Producers: Don Dohler, Ted A. Bohus
Cinematographers: Don Dohler, Richard Geiwitz
Music: Paul Woznicki
Special Effects: David W. Renwick
Cinema Enterprises; 90 min; color
Don Leifert (Eric Longfellow), Richard Nelson (Gary Kender), Elaine White (Marsha Kender), George Stover (Dennis Frye), Greg Dohler (Scotty), Del Winans (Jimmy Barnes), Kim Dohler (Kristy Michaels), Debbie Vogel (Helen Weiss), Richard Geiwitz (Fred)
|Don Dohler's Amazing Cinema magazine,|
which often plugged his own films.
Don Dohler would produce or direct another ten features in his native Maryland during the next three decades, until his untimely death in 2006. His first four early features (before his late 1980's hiatus) are gems- full of the same wide-eyed "golly gee" innocence as the 50's sci-fi/horror films that no doubt influenced him, and whose small budgets are contrary to the impressive special effects. For my money, his second feature, Fiend (1980), remains his greatest achievement.
All of Don Dohler’s films are ensemble pieces, in which a mosaic of characters is thrown into a fantastic situation. However, by comparison, Fiend only has a handful of key characters. Don Leifert was always given colourful characters to play in Dohler’s work, but with his lead role, this picture rests comfortably on his shoulders.
The charming opening features a red cartoonish, ectoplasmic demonic looking entity that travels through the night sky and then disappears into a gravesite. Then the corpse digs its way out of the earth and strangles a girl in the cemetery. The corpse touches its face, delighted at the notion of being alive again. That shot is perhaps the crux of this brilliant satire from writer-director Don Dohler. The monster simply wants to live a normal –human- existence in suburban Maryland. And so several months later we see the fiend, under the name of Eric Longfellow, moving into the quaint neighbourhood of Kingsville, opening a lucrative music publishing business and even offering lessons from his bungalow. However, there’s one problem. The fiend needs to survive by killing others and absorbing their lifeforce (as seen with the red glow emanating from its body upon doing so), otherwise the host body it controls begins to decompose (as seen a couple of times with convincing makeup).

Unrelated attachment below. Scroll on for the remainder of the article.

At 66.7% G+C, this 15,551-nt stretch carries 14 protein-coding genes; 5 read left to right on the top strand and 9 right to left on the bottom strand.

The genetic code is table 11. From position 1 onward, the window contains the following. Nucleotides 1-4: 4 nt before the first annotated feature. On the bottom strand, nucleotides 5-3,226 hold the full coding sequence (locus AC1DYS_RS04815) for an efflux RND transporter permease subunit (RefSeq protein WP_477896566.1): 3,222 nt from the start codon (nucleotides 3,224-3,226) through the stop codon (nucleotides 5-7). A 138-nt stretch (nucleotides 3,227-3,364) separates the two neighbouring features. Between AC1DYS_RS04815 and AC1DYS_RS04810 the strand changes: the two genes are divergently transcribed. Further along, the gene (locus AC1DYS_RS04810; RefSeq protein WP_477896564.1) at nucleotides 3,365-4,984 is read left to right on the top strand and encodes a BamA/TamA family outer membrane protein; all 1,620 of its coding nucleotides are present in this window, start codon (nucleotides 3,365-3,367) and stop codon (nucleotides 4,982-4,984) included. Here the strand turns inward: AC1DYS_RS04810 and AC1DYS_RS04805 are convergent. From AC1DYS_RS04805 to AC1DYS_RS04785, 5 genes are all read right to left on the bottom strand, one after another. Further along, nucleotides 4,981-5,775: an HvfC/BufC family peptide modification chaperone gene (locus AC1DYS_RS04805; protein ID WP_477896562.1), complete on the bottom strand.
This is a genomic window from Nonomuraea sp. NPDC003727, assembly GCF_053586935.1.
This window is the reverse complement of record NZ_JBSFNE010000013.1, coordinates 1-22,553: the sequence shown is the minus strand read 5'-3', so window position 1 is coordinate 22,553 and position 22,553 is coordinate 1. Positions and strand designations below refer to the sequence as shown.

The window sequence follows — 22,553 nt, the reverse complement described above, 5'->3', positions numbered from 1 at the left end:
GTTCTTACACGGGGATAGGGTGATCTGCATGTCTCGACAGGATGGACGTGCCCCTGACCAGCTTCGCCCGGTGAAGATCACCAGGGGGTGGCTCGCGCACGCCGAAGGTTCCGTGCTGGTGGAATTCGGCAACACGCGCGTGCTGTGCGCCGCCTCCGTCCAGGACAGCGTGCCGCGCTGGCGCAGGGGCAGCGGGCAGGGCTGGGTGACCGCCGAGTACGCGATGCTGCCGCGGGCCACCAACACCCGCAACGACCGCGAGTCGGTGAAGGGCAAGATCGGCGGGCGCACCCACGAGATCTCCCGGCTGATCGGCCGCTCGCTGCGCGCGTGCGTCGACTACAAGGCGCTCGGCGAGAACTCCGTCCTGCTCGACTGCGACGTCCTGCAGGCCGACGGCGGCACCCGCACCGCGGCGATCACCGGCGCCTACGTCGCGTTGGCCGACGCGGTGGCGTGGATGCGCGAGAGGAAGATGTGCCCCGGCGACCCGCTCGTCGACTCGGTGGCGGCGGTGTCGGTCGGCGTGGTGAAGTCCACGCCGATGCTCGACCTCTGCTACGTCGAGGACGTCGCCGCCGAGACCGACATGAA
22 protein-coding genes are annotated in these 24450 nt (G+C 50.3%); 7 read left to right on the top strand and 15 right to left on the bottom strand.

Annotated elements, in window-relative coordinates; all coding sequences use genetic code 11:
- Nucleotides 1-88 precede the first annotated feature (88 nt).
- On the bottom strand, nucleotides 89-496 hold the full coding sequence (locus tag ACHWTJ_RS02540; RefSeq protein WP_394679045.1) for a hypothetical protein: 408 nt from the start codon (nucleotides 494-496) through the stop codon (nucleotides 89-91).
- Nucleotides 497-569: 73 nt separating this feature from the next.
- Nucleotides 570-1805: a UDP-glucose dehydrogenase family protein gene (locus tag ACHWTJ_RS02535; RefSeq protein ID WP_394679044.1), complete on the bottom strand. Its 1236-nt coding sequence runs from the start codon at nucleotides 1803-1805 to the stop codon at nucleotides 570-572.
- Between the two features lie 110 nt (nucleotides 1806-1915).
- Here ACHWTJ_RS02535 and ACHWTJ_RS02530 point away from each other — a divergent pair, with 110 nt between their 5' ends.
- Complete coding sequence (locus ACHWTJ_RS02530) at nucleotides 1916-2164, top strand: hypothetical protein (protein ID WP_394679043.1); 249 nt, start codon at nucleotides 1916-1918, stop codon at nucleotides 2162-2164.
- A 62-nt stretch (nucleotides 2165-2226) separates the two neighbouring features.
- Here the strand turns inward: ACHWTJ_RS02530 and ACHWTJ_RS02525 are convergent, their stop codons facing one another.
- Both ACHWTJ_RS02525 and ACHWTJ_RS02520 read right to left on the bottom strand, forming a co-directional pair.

Most importantly, Fiend works as a horror film as it sustains a creepy mood. The old-fashioned special effects do not date the work, but rather compliment the low-key tone of the narrative. Although it slowly builds to its climax, it is exciting to watch for its plethora of ideas, inventive visual touches, and another brooding electronic score, this time by Paul Woznicki. Kudos to Don Leifert for his commanding performance as the fiend (his delivery reminds me a lot of Orson Welles’), and we would also be remiss to forget Dohler's regular actor George Stover’s appearance as Dennis Frye (likely named after the immortal horror movie lab assistant Dwight Frye), who plays Longfellow’s cloying employee (a modern variation on Renfield, perhaps?). This film is also a family affair as Dohler’s son Greg has a supporting role as Scotty who confides in Kender about some strange encounter, and daughter Kim was hired to play the poor little girl whose death advances the plot! It is too bad that Fiend only played for the small screen (in the golden days of VHS, it became a mini-favourite among genre fans). Here was a film deserving to be seen in the drive-ins, thereby begetting revivals on the late late show.